They were leaders. And I mean leaders in the purest sense of the word. The schools didn’t walk around handing out participation ribbons to every kid who showed up. Thank goodness. Presumably, those elected to student government roles earned the right to be there. For sure, those who earned the academic achievements did so as well.

One teacher said she was sad to see her students leave this year because they were – as a group – talented, smart and kind. She said her school usually has groups of kids who are either talented or smart or both. But, she said, the school didn’t always have an entire group that is all three.

That’s a powerful set of skills to have as a 5th or 6th grader – those in between students who are too old for elementary school but still too young for the complexities of middle school and beyond. It’s a testament to all who have a role in the students’ lives that they leave elementary school with their hopes and dreams intact.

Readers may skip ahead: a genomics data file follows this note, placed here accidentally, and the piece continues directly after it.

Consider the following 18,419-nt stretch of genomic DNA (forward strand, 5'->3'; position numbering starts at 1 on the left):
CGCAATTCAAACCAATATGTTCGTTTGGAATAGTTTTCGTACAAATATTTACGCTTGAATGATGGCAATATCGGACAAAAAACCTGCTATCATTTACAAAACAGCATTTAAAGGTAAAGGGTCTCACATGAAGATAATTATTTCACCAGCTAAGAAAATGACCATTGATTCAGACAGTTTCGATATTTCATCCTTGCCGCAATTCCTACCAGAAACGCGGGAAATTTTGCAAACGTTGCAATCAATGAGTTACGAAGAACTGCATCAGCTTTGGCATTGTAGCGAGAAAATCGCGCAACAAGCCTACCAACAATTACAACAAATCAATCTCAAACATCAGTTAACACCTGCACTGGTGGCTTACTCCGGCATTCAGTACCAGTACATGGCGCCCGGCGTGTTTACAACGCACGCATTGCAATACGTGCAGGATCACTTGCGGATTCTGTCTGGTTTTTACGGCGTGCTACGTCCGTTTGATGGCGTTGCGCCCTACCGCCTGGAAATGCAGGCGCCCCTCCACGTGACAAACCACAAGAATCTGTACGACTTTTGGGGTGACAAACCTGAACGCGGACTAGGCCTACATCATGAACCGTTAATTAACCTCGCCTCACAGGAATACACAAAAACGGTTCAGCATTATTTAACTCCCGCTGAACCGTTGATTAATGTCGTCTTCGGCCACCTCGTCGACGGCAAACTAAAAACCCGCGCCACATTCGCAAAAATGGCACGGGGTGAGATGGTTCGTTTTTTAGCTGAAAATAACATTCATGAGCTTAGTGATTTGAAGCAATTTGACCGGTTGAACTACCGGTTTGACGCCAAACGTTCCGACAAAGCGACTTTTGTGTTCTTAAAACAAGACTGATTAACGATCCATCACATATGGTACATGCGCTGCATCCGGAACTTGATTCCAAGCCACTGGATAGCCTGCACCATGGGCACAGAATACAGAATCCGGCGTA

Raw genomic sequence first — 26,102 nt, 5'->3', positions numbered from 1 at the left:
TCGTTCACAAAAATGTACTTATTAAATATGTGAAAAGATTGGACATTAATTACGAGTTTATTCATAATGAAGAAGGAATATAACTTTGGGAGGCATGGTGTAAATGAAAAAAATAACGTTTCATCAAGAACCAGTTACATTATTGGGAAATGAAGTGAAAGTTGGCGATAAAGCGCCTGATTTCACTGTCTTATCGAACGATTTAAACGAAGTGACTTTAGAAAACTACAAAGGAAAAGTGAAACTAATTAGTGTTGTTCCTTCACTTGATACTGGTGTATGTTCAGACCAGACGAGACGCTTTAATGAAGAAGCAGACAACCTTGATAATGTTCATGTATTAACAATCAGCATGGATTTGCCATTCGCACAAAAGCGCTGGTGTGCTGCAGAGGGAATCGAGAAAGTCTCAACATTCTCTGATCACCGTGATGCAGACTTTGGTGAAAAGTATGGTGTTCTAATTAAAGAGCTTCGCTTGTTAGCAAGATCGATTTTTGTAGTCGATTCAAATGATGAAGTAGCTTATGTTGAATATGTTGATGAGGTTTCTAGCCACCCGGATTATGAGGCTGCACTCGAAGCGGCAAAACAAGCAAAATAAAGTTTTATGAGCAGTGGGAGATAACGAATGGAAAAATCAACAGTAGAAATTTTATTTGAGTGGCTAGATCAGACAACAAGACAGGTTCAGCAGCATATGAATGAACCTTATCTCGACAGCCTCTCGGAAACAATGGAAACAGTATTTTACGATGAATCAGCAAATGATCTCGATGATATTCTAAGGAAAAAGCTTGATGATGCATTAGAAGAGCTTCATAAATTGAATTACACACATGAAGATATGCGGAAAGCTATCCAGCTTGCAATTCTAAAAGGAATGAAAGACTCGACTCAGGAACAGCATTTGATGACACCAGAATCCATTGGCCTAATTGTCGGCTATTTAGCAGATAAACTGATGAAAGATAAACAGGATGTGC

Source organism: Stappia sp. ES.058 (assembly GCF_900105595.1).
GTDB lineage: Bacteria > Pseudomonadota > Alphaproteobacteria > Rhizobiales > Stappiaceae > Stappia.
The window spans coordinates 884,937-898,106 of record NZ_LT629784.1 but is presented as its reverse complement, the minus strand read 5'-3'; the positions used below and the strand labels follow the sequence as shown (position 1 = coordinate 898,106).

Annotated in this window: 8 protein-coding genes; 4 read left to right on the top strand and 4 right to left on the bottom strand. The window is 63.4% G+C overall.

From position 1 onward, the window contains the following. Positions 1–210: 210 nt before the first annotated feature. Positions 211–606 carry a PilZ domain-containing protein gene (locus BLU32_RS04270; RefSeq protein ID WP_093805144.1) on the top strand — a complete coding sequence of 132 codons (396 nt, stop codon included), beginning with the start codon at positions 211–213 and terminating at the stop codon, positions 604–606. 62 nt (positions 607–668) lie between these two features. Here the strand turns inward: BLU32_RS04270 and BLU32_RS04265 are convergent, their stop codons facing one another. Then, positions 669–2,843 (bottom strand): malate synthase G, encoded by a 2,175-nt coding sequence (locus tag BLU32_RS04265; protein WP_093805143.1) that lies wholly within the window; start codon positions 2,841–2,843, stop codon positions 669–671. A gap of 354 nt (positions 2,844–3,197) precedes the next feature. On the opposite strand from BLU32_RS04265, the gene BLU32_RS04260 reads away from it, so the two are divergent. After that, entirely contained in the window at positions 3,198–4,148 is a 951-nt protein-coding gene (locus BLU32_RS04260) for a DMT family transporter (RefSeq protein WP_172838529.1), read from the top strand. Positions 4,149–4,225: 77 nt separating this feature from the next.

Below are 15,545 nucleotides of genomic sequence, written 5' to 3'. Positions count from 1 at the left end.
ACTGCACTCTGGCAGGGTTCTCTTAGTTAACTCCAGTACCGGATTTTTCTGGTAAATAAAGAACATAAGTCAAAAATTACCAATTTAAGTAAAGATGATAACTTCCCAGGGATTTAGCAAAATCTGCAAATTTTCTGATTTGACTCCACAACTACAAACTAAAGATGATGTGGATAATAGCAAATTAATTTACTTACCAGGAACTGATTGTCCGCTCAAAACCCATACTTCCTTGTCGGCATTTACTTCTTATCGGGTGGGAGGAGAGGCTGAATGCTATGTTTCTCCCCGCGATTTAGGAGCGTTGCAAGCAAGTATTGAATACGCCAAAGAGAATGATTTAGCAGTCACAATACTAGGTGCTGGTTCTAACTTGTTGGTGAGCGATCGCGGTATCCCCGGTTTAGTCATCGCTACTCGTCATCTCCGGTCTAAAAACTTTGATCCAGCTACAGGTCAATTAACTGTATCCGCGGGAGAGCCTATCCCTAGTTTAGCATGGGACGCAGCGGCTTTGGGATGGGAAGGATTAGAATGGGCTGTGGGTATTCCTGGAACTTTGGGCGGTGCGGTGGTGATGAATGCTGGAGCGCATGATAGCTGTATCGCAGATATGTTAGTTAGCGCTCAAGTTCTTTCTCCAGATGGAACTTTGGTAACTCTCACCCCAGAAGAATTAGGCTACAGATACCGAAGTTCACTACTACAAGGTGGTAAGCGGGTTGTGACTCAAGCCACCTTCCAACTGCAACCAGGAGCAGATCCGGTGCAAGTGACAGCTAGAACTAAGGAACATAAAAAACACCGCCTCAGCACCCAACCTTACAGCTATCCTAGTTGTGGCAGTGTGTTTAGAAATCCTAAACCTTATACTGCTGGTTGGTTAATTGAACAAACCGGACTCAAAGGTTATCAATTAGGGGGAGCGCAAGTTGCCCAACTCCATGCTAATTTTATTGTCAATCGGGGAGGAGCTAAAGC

This school year winds down in the next couple weeks. But next year, if you have a special kid in your life, go have lunch in a public elementary school cafeteria. Observe the kids and the teachers and marvel at how they all do it. Every single weekday. Nine months out of every year.

If we give these kids and their teachers what they deserve and invest in a future for them that is limitless in its possibility, they will embrace it with enthusiasm, intelligence, innovative thinking, courage and kindness. These public elementary school children are our best hope for a bright future. And I trust they will not let us down.

#####

Copyright © 2016 Sheryl McAlister.

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2 Comments

  1. BARBARA Gelberd May 25, 2016 at 5:32 pm

    On point as usual.

    Reply

  2. To believe is to see! Thank you for believing.

    Reply